Therefore, to determine the susceptibility and clinical significance of the NLRP3 inflammasome in ALL, we examined the SNPs of four NLRP3 inflammasome related genes, including NF-κB-94ins/del ATTG, CARD8 (rs2043211), IL-18 (rs1946518), and IL-1β (rs16944). We are looking forward to provide evidences for clinical management of ALL.
Materials and Methods
Study Subjects and Sample Collection
A total of 308 ALL patients and 300 sex- and age-matched healthy controls were included in this study. The diagnosis of enrolled ALL was based on NCCN Guidelines for acute lymphoblastic leukemia (ALL) (26). The demographic and clinical characteristics of these subjects were shown in Table 1. The protocol was approved by the Medical Ethics Committee of Qilu Hospital of Shandong University. Informed consents were obtained from the participants.
For determination of polymorphisms, we collected anti-coagulated bone marrow or peripheral blood from ALL patients or peripheral blood from healthy controls. For testing the association of NLRP3 molecules mRNA expression or plasma levels with the genetic polymorphisms, we used bone marrow samples from newly-diagnosed ALL patients. Bone marrow or peripheral blood samples were centrifuged at 430 g for 5 min, and the plasma supernatants were frozen at −80°C for the determination of cytokines by ELISA. The mononuclear cells were isolated by Ficoll-Hypaque density gradient centrifugation, and re-suspended in sterile PBS and centrifuged again for 5 min at 430 g to remove remaining Ficoll solution. The mononuclear cells were stored −20°C for DNA and RNA extraction.
DNA Extraction and Genotyping
DNA was extracted using TIANamp Genomic DNA Kit (Tiangen, Beijing, China) according to the supplier's recommendations. The concentration and purity of DNA were accessed at 260/280 absorbance using NanoDrop spectrophotometer. The genotype of CARD8 (rs2043211), IL-18 (rs1946518), or IL-1β (rs16944) was performed using TaqMan® allelic discrimination assay (Cat# 4351379; Thermo Fisher Scientific, USA) in accordance with the manufacturer's instruction. Followed the standard protocol, 3 μl TaqMan Universal PCR Master Mix (2×), 0.15 μl pre-designed primers and probes (40×), 1 μl (100 ng/μl) of DNA and 1.85 μl ddH2O make up the 6 μl volume reaction system. The NF-κB-94 ins/del ATTG polymorphism was examined by using the forward primer: 5′-CCG TGC TGC CTG CGT T-3′, reverse primer: 5′-GCT GGA GCC GGT AGG GAA-3′, and probe 1: 5′-VIC- ACC ATT GAT TGG GCC -MGB-3′ and probe 2: 5′-FAM- CGA CCA TTG GGC C -MGB-3′. A total 10 μl volume reaction system was composed of 5 μl TaqMan Universal PCR Master Mix (2×), 0.8 μl (10 μM) forward primer, 0.8 μl (10 μM) reverse primer, 0.2 μl (10 μM) probe 1, 0.2 μl (10 μM) probe 2, 2.0 μl ddH2O and 1 μl (100 ng/μl) of DNA. ABI7500 Real-Time PCR system (Applied Biosystems, Foster City, CA, USA) was applied for TaqMan SNP genotyping assay, conditions as followed: 50°C for 2 min, 95°C for 10 min, and then 40 cycles of amplification (92°C denaturation for 15 s, 62°C annealing/extension for 60 s). ABI7500 software v 1.3 and TaqMan Genotyper software were used to analyze the genotyping.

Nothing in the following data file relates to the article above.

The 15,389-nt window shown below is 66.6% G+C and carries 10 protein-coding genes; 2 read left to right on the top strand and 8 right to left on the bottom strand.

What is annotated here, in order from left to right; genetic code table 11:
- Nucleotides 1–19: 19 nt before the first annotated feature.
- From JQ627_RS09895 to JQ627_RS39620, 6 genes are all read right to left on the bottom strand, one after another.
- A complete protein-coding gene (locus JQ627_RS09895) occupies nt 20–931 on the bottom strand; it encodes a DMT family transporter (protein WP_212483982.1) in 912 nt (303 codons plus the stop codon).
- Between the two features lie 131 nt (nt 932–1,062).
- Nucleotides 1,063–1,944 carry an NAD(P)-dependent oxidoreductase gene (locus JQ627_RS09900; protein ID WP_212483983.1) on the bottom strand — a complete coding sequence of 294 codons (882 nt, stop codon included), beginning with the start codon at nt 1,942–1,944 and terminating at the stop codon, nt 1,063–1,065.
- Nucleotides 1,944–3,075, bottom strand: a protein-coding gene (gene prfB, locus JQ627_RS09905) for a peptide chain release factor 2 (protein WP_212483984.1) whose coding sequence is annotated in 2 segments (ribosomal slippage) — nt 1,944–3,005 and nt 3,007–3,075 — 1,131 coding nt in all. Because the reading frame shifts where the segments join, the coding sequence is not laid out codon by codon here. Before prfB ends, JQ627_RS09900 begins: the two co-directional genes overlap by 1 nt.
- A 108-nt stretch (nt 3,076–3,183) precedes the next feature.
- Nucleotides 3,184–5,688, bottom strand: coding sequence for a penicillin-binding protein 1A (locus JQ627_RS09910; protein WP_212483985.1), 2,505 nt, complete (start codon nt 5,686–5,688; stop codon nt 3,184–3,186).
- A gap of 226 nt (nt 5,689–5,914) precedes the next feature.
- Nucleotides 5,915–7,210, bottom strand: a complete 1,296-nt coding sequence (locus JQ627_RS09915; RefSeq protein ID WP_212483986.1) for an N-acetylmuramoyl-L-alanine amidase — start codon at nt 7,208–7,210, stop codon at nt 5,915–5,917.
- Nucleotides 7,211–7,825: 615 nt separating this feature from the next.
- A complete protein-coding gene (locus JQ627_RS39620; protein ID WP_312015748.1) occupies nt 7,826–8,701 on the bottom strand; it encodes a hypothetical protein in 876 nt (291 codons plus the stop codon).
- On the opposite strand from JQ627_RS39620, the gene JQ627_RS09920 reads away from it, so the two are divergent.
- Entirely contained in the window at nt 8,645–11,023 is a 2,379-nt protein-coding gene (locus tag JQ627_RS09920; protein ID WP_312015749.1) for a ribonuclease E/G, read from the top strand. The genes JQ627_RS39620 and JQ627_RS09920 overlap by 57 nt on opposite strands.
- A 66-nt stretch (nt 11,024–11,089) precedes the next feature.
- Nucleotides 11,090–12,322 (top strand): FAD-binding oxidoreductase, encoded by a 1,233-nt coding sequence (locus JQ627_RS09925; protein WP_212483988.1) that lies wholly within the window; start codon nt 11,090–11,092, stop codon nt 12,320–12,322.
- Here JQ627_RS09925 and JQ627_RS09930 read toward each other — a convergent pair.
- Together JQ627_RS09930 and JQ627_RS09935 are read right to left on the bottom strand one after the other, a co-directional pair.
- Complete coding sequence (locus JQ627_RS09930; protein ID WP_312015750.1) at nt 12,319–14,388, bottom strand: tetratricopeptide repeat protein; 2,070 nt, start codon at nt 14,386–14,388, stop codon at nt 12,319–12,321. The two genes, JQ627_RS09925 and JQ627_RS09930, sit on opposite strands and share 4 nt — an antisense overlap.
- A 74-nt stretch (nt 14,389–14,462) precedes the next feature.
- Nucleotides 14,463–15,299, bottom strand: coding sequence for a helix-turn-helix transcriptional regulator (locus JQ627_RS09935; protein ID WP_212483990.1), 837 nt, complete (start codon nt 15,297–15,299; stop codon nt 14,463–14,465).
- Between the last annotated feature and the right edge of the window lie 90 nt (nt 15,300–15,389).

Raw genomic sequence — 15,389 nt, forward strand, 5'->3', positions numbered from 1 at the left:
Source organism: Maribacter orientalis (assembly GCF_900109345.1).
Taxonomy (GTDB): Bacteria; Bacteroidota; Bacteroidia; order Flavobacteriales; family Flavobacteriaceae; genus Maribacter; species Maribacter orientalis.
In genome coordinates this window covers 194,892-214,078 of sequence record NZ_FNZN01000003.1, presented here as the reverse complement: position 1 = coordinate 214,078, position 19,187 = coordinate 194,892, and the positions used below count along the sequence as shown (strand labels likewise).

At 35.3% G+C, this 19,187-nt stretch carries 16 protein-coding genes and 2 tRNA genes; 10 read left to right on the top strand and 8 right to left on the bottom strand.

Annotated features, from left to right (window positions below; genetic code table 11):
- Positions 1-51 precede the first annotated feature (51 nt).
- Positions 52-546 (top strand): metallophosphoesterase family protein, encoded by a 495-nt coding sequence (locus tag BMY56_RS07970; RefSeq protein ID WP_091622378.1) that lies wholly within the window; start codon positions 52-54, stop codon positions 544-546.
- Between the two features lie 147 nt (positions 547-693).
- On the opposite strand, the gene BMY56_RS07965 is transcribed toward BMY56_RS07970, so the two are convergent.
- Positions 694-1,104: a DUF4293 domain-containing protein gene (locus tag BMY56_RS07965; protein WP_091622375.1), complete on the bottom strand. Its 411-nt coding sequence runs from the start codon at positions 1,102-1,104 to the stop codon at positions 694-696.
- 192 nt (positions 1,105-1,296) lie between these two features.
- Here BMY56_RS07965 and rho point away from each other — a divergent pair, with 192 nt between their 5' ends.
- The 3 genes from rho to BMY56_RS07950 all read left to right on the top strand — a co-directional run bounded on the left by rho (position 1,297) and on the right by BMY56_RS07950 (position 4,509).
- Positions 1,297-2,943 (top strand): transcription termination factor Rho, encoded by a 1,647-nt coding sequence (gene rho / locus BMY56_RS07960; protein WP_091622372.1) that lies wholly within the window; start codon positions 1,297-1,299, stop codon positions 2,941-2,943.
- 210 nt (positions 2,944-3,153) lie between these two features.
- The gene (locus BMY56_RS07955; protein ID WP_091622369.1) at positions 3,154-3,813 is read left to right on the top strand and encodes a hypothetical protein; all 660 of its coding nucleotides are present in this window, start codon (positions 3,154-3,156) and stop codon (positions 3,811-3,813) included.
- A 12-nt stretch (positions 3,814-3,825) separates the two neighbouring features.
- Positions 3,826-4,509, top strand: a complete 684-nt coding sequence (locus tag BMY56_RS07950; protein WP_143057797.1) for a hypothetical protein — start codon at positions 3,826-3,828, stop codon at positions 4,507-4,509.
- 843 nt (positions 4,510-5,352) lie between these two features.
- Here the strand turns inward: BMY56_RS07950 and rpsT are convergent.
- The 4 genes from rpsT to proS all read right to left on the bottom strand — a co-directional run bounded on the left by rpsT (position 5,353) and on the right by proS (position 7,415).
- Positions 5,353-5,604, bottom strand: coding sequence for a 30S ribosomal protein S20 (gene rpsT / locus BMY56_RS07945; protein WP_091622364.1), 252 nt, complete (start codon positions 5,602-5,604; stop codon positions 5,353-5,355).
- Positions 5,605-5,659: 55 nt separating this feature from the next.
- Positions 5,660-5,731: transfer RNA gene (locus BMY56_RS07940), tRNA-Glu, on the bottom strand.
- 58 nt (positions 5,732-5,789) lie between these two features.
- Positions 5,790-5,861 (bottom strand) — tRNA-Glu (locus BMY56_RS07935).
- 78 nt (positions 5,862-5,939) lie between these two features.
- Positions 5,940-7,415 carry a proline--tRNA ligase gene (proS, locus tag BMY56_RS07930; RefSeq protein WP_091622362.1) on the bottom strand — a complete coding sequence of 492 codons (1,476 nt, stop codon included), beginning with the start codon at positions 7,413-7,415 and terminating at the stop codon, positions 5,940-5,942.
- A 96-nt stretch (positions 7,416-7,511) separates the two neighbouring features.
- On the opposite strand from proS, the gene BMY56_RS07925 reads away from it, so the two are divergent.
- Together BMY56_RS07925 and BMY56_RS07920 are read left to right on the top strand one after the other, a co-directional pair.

Real-Time Quantitative PCR Detection for NF-κB, NLRP3, IL-1β, IL-18, Caspase-1, and ASC
We determined the mRNA expression of NF-κB, NLRP3, IL-1β, IL-18, Caspase-1, and ASC by real-time quantitative PCR. RNA was extracted using TRIzol reagent (Invitrogen Life Technologies, Carlsbad, CA). A total of 1 μg RNA was used for reverse transcription of total 10 μl volume by applying the PrimeScript RT reagent Kit Perfect Real Time (Takara Bio, Japan). The quantitative PCR was performed on the LightCycler 480II real-time PCR system (Roche, Switzerland) according to standard protocol. The primers were shown in Table 2. The quantitative PCR is a 10 μl volume, comprised of 5 μl of 2× SYBR Green Real-time PCR Master Mix, 1 μl of cDNA, 0.8 μl of the forward and reverse primers, and 3.2 μl ddH2O. The results were expressed relative to the number of GAPDH transcripts used as an internal control.
ELISA for IL-18 and IL-1β
The levels of IL-18 and IL-1β in plasma were determined with a quantitative sandwich enzyme-linked immunosorbent assay (ELISA) in accordance with the manufacturer's recommendations (lower detection limits were 62.5 pg/ml for IL-18 and 3.9 pg/ml for IL-1β; IL-18 ELISA kit was bought from Abcam and IL-1β ELISA kit was bought from R&D systems, USA).
The p value of the Hardy–Weinberg equilibrium (HWE) was calculated using the calculator available at the Helmholtz Center Munich website. In addition to allelic frequencies, we analyzed genotypic frequencies under three genetic models, specifically, the codominant, dominant, and recessive models. Association between the SNPs and ALL susceptibility was calculated by a chi-squared (χ2) test or a Fisher's exact test. Univariate logistic regression analysis was used to analyze p values and odds ratios (ORs) with a corresponding 95% confidence interval (95% CI). A two-tailed p < 0.05 was considered statistically significant. All statistical analysis was performed using SPSS 22.0 software (SPSS Inc., Chicago, IL, USA).